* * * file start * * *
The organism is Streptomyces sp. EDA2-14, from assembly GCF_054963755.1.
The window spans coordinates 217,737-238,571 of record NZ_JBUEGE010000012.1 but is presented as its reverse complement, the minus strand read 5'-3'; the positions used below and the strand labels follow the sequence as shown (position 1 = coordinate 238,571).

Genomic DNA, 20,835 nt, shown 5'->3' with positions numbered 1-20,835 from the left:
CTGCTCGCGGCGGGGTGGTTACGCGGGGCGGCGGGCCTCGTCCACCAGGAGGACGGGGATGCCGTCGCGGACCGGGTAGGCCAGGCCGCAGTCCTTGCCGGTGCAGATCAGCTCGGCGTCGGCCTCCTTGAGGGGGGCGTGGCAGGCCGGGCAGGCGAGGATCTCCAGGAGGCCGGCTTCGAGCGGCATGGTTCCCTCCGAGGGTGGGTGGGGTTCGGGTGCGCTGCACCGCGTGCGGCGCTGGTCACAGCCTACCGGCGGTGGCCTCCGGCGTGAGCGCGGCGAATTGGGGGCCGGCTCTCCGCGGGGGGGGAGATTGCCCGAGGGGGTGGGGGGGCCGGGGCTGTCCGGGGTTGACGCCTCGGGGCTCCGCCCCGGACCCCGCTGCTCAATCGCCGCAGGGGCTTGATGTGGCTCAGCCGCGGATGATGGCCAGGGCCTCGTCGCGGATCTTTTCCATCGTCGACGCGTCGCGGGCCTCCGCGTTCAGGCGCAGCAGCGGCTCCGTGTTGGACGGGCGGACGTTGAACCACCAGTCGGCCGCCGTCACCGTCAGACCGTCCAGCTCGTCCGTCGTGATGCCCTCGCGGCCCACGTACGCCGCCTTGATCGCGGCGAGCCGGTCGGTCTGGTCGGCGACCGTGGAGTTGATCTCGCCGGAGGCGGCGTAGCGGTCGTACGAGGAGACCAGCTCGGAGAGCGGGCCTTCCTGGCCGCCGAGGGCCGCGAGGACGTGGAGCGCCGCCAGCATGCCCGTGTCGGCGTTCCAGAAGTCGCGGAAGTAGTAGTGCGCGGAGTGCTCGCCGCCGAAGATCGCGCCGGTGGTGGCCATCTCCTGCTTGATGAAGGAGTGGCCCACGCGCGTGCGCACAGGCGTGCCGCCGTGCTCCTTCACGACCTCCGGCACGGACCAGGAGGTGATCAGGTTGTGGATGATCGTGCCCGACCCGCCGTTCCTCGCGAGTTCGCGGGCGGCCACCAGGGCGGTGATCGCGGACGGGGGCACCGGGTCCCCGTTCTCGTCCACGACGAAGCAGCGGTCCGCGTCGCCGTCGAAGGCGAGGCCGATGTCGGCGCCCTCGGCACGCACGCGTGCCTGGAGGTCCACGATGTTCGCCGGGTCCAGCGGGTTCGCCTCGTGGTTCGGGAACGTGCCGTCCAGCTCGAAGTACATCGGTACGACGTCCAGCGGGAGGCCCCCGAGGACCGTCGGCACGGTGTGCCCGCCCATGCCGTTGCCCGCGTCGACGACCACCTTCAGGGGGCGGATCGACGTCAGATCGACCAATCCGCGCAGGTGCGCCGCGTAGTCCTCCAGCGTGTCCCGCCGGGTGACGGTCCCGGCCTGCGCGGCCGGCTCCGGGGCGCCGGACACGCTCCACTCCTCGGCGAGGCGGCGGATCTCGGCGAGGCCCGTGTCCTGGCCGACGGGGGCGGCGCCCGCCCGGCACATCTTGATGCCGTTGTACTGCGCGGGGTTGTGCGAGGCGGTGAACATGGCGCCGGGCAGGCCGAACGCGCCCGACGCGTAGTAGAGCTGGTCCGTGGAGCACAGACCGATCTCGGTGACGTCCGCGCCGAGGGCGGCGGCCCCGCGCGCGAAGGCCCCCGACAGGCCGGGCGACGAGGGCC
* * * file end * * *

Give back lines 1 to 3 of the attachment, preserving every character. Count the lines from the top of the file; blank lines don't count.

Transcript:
The organism is Streptomyces sp. EDA2-14, from assembly GCF_054963755.1.
The window spans coordinates 217,737-238,571 of record NZ_JBUEGE010000012.1 but is presented as its reverse complement, the minus strand read 5'-3'; the positions used below and the strand labels follow the sequence as shown (position 1 = coordinate 238,571).

Genomic DNA, 20,835 nt, shown 5'->3' with positions numbered 1-20,835 from the left: